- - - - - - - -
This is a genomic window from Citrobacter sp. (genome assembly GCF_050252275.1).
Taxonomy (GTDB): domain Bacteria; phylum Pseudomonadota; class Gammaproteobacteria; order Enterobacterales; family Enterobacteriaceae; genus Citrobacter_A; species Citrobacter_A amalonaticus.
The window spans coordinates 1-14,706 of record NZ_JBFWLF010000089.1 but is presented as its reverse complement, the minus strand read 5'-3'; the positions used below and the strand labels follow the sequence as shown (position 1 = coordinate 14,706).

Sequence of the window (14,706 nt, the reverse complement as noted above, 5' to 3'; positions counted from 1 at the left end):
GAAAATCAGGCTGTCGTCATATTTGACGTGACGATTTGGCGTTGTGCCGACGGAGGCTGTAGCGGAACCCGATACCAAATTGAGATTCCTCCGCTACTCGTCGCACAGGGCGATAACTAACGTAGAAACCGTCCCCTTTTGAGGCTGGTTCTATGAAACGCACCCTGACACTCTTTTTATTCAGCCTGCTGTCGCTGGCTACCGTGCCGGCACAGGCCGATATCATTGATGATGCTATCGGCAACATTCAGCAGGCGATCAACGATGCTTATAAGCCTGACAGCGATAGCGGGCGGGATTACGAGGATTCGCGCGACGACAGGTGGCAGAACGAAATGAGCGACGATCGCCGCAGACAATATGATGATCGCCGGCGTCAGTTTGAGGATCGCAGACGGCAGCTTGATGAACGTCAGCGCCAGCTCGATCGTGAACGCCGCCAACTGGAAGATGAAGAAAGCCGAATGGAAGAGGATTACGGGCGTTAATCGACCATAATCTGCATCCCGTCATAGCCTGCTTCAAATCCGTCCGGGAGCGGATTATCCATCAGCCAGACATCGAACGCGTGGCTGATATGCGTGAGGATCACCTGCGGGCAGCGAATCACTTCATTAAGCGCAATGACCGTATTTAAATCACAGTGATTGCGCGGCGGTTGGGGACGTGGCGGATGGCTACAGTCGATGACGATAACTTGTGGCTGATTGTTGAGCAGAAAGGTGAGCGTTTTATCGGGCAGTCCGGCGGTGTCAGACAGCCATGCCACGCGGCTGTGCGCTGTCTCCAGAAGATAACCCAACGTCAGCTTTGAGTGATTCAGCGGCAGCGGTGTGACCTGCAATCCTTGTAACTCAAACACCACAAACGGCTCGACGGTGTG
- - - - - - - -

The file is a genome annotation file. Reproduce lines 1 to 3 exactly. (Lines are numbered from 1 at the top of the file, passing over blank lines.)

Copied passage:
This is a genomic window from Citrobacter sp. (genome assembly GCF_050252275.1).
Taxonomy (GTDB): domain Bacteria; phylum Pseudomonadota; class Gammaproteobacteria; order Enterobacterales; family Enterobacteriaceae; genus Citrobacter_A; species Citrobacter_A amalonaticus.
The window spans coordinates 1-14,706 of record NZ_JBFWLF010000089.1 but is presented as its reverse complement, the minus strand read 5'-3'; the positions used below and the strand labels follow the sequence as shown (position 1 = coordinate 14,706).